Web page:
I was amazed at the amount and quality of research presented at the conference by members of the academic community. Interestingly, to many of them my presentation was a highlight of the conference because I brought a real-world perspective that was otherwise lacking.
Both during and especially after the conference it donned on me that the problem wasn’t that the research wasn’t being done, the problem was that there was a disconnect between the cleaning industry and those doing the research. As a consequence, frequently the research was like the proverbial tree in the forest that makes no noise when it falls because no one is there to hear it. In fact, a great deal of research was being done that related, directly or indirectly, to cleaning. Yet, because the research was not reaching cleaning industry professionals, often it rattled around academia for a bit, published, perhaps, in peer-review journals read by other academics, before settling on a cyber shelf and forgotten.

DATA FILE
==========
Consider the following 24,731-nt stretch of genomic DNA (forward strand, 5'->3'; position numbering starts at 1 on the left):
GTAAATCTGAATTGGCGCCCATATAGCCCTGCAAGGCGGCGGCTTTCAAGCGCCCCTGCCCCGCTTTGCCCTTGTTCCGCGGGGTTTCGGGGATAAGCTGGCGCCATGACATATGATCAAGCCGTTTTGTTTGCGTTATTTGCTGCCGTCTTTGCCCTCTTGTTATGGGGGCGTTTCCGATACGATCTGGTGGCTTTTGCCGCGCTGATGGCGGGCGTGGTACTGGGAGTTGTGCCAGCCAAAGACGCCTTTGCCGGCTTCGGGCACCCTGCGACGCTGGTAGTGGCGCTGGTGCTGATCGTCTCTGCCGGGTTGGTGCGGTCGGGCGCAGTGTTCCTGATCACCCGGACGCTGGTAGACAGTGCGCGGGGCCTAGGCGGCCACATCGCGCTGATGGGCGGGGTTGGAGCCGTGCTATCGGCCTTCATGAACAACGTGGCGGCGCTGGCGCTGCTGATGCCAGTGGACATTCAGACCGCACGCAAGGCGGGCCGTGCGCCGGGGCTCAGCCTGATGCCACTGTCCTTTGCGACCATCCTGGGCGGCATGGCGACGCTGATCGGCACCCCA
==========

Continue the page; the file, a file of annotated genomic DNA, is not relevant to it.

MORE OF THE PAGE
It became clear that an important part of CIRI’s evolving mission must be to find and amplify this academic research so that those involved in the business of cleaning, including disaster restoration and remediation, would gain access to this research data. Equally important, the research community needed input from cleaning professionals. Too often research protocols were based on inadequate information. Research that is irrelevant to real-world conditions, although sometimes necessary in order to establish baselines, is significantly less valuable and useful.